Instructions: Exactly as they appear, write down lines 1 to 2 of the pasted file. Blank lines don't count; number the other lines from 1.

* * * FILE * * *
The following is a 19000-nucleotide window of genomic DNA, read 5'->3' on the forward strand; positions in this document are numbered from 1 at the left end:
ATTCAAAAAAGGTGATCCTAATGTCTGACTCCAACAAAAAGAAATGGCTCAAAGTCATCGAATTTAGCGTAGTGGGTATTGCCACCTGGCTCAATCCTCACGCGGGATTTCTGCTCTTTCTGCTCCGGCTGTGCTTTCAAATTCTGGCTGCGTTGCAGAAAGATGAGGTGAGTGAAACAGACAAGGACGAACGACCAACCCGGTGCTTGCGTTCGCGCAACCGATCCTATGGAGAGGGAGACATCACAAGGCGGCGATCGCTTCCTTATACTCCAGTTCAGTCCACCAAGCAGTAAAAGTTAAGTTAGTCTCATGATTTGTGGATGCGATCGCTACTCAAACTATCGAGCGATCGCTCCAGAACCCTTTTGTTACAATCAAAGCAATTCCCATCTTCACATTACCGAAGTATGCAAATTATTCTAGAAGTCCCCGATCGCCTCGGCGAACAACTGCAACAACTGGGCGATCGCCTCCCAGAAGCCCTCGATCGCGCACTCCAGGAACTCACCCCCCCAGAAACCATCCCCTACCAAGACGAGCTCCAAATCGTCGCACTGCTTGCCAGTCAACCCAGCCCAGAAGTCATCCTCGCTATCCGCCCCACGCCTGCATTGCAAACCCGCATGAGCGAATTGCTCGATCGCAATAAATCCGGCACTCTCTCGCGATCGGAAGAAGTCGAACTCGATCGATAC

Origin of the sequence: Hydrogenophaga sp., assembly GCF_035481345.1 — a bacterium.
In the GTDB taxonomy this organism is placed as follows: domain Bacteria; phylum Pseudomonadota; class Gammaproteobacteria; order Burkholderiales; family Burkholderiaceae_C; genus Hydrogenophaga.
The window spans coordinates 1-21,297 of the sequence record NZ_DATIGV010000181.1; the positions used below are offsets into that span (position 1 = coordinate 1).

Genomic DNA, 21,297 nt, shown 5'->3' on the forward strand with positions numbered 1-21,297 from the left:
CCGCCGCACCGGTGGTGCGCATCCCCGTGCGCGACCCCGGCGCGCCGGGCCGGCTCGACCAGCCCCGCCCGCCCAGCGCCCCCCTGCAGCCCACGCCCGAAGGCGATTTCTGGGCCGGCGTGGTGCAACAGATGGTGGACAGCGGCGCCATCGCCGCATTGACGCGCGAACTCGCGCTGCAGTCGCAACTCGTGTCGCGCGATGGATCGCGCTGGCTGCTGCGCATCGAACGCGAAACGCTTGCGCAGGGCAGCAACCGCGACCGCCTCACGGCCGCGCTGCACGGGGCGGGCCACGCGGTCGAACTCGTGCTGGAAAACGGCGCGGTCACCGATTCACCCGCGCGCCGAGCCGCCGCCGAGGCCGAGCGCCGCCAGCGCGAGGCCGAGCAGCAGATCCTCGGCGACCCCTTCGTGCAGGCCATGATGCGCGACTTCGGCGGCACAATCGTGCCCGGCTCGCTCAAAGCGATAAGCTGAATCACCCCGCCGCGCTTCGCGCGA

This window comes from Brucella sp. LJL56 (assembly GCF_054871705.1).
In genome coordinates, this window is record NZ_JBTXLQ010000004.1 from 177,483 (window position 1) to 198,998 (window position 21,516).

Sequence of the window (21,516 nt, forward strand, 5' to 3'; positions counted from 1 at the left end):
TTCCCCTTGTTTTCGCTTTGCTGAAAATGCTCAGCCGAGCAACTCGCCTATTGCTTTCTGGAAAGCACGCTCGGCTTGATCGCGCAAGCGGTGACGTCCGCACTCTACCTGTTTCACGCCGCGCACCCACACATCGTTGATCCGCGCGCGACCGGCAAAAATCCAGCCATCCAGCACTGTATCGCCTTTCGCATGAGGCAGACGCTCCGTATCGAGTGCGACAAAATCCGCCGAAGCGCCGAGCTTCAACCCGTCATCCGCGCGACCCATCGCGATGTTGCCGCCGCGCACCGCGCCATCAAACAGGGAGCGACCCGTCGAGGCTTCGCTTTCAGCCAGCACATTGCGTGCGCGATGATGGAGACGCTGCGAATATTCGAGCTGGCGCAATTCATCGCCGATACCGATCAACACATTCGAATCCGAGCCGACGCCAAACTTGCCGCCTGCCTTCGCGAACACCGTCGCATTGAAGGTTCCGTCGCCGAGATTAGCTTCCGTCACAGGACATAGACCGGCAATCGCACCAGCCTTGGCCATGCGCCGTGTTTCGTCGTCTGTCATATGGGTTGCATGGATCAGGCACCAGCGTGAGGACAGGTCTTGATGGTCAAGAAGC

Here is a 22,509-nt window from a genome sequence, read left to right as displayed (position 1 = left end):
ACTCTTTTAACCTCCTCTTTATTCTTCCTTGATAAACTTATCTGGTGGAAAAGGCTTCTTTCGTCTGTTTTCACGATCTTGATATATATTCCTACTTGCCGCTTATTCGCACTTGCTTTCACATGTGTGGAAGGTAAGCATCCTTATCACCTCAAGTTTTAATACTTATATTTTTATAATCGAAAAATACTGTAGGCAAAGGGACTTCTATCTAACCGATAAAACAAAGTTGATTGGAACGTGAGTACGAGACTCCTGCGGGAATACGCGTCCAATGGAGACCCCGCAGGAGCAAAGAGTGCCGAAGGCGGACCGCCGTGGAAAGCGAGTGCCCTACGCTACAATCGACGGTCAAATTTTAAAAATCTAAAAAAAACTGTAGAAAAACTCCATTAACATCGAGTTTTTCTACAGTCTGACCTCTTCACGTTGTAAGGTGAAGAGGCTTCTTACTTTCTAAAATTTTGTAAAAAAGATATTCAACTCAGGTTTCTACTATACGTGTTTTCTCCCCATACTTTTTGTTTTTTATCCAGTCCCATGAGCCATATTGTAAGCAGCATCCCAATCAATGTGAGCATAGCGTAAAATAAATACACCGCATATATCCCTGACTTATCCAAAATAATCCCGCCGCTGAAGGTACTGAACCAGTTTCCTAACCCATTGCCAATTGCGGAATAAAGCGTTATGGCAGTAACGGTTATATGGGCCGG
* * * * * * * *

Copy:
The following is a 19000-nucleotide window of genomic DNA, read 5'->3' on the forward strand; positions in this document are numbered from 1 at the left end:
ATTCAAAAAAGGTGATCCTAATGTCTGACTCCAACAAAAAGAAATGGCTCAAAGTCATCGAATTTAGCGTAGTGGGTATTGCCACCTGGCTCAATCCTCACGCGGGATTTCTGCTCTTTCTGCTCCGGCTGTGCTTTCAAATTCTGGCTGCGTTGCAGAAAGATGAGGTGAGTGAAACAGACAAGGACGAACGACCAACCCGGTGCTTGCGTTCGCGCAACCGATCCTATGGAGAGGGAGACATCACAAGGCGGCGATCGCTTCCTTATACTCCAGTTCAGTCCACCAAGCAGTAAAAGTTAAGTTAGTCTCATGATTTGTGGATGCGATCGCTACTCAAACTATCGAGCGATCGCTCCAGAACCCTTTTGTTACAATCAAAGCAATTCCCATCTTCACATTACCGAAGTATGCAAATTATTCTAGAAGTCCCCGATCGCCTCGGCGAACAACTGCAACAACTGGGCGATCGCCTCCCAGAAGCCCTCGATCGCGCACTCCAGGAACTCACCCCCCCAGAAACCATCCCCTACCAAGACGAGCTCCAAATCGTCGCACTGCTTGCCAGTCAACCCAGCCCAGAAGTCATCCTCGCTATCCGCCCCACGCCTGCATTGCAAACCCGCATGAGCGAATTGCTCGATCGCAATAAATCCGGCACTCTCTCGCGATCGGAAGAAGTCGAACTCGATCGATAC